Feathered Dreams – Celebrating Birds in Poems, Stories & Images

Feathered Dreams
130 Pages
ISBN 978-1-940769-95-0

Here, there, and everywhere we each experience a connection with Nature. In Feathered Dreams, Janet Ruth—ornithologist, poet, artist, and international birder—shares her love of birds through poem, story, and image. She relies beautifully on her scientist’s eye and artist’s heart to recreate the magic we can encounter when we stop to watch and listen. Dedicated to 2018—The Year of the Bird—the collection introduces us to birds familiar and exotic, from grasshopper sparrows (her beloved research subjects), ravens, and owls, to resplendent quetzals and red-capped manakins.

The poet's voice envelops the reader in humor and awe, sadness and joy. With scenes drawn from a Pennsylvania childhood, a New Mexico neighborhood, or a tropical rainforest, the poet explores themes of loss, dreams, and stories both intimate and far-reaching about the birds with whom we share the landscape. This collection of avian treasures is a “wingèd paean of gratitude for the wonders, the messengers that are birds.” Feathered dreams drift on the wind of poems and memories in this love song to birds, to life.

"Affection, respect, and wonder ring beautifully throughout the pages of Feathered Dreams. This book has been organized and assembled perfectly, stitch by stitch by word and breath, into a mural of homage to the extraordinary existence of birds. What wondrous, lucky creatures they are, to be memorialized in this grand way by the lyrical voice of Janet Ruth."

-Pattiann Rogers, author of Quickening Fields, recipient of a special Burroughs Award for Lifetime Achievement in Nature Poetry

Janet M. Ruth

About Janet M. Ruth (Corrales, New Mexico Author)

Janet M. Ruth

Janet Ruth grew up in southeastern Pennsylvania, lived for almost 20 years in Washington, D.C. and Virginia, five years in Colorado, and has called Corrales, New Mexico home since 2001. As a child she enjoyed cross-country family camping trips, watching birdfeeders with her Mom, and going small game hunting with her Dad (she was the “dog”!). Much of her life has revolved around birds. This included her doctoral dissertation at George Mason University—“Effects of vegetation structure and surrounding land-uses on avian communities in the floodplain forests of Maryland”—and continued through field research with U.S. Geological Survey (USGS), resulting in scientific papers about winter grassland bird habitat preferences, songbird migration patterns in the US-Mexico borderlands using NEXRAD weather radar, and breeding ecology of Grasshopper Sparrows in southeastern Arizona and southwestern New Mexico. She has retired from a career as a research ornithologist although she continues to publish scientific manuscripts as an emeritus scientist.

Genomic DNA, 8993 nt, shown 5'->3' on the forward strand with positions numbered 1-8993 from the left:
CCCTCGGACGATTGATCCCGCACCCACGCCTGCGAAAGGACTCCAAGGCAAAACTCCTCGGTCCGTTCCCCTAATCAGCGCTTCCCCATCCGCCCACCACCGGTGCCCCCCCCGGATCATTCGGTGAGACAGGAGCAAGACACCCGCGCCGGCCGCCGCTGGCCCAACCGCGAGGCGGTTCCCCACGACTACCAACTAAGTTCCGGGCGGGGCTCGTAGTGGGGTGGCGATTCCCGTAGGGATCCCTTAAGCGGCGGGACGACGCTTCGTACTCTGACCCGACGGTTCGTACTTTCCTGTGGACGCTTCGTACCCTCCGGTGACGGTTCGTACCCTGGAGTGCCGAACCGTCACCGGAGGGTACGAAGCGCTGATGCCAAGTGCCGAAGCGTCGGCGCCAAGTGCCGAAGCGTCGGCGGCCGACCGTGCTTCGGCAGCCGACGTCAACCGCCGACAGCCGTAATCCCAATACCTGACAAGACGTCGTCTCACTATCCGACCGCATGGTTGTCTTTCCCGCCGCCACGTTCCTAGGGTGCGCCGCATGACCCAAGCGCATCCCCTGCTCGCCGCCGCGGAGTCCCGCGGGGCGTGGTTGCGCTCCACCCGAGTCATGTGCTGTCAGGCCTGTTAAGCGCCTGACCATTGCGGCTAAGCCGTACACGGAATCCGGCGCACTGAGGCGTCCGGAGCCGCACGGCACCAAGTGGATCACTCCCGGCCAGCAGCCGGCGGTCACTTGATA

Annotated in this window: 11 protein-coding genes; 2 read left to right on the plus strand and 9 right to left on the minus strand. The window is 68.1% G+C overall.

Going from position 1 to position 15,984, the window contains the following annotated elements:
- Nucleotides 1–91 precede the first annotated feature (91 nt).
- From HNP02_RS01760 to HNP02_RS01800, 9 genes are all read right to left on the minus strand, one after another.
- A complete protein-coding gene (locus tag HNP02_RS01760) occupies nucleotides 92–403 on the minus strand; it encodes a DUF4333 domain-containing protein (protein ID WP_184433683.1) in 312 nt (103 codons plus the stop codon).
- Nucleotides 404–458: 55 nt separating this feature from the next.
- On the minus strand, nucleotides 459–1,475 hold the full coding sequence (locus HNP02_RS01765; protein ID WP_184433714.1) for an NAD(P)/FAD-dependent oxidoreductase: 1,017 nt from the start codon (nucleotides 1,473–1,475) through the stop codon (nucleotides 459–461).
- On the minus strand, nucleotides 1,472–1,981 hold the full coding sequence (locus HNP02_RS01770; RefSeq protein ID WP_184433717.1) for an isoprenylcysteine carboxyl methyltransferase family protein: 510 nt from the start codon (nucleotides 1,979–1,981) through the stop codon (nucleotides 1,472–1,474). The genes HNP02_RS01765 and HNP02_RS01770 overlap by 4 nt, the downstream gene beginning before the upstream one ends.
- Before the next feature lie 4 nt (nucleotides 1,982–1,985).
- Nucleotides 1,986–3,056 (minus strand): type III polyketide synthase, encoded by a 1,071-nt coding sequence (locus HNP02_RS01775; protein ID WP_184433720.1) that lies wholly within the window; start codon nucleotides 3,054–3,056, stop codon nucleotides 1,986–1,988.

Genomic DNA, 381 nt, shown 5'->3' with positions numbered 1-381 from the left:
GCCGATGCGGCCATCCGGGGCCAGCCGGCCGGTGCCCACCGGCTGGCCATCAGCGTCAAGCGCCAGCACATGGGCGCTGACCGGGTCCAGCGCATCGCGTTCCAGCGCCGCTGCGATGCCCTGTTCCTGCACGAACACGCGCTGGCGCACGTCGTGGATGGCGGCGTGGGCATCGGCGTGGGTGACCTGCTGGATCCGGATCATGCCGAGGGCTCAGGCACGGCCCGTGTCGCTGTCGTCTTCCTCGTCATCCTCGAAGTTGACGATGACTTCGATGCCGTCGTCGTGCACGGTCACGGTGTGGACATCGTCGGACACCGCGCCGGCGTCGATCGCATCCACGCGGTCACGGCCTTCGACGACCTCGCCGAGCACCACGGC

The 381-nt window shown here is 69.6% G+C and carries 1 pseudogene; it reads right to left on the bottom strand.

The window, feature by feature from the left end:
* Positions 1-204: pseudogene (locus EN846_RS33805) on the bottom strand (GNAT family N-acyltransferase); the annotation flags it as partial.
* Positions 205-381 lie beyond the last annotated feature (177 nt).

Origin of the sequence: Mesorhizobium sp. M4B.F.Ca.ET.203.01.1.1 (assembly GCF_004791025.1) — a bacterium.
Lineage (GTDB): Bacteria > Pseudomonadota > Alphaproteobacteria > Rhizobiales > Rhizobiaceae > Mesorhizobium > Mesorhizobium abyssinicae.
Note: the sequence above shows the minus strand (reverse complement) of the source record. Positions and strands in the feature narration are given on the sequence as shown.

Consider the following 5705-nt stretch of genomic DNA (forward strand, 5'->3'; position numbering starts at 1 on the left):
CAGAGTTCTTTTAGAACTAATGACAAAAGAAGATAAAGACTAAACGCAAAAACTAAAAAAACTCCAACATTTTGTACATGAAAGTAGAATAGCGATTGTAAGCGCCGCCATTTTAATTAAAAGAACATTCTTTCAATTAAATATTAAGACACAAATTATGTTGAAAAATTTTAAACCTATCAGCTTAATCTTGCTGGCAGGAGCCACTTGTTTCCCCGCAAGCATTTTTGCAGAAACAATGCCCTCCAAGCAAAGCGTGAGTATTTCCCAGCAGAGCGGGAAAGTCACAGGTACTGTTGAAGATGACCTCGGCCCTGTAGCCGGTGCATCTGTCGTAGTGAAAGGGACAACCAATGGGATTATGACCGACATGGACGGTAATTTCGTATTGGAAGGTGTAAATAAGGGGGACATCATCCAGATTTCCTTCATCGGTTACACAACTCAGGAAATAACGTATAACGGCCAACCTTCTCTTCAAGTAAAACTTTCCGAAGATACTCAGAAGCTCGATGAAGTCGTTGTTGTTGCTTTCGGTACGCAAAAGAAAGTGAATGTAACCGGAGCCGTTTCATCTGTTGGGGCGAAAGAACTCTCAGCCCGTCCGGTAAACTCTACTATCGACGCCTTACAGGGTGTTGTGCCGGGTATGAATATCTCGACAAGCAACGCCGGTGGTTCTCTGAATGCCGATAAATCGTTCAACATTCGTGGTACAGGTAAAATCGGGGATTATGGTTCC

Janet and her husband, Dave Krueper, have enjoyed international birding/photography/writing trips to Panama, Mexico, Belize, Peru, Brazil, Kenya, Tanzania, Madagascar, South Africa, and Australia. She writes daily journals during the trips and mines these volumes for poem and story ideas. In addition to the poems and stories in this book, she has published a story about their trip to the Atlantic rainforest of Brazil—“Brazil’s Beautiful Mountain – Serra Bonita”—in Birding magazine. Janet’s poetry and stories are tightly bound to and inspired by her connections with the natural world. She often thinks of them as embodying all of the observations from the world around her that wouldn’t fit into her scientific manuscripts.

She is a member of the New Mexico State Poetry Society (NMSPS) and participates in the NMSPS Albuquerque Chapter, as well as multiple events in Albuquerque’s active poetry community. She has had poems published in Grey Sparrow Journal, Bird’s Thumb, Santa Fe Literary Review, Duke City Fix, and The Ekphrastic Review. She also has poems in regional anthologies including: VALUE: Essays & Poems by Women of a Certain Age; A Poets Picnic: a Celebration of Nature, Calligraphy, Music & Poetry; four volumes of Poets Speak Anthology – HERS, WATER, WALLS, and SURVIVAL; and Weaving the Terrain: 100-Word Southwestern Poems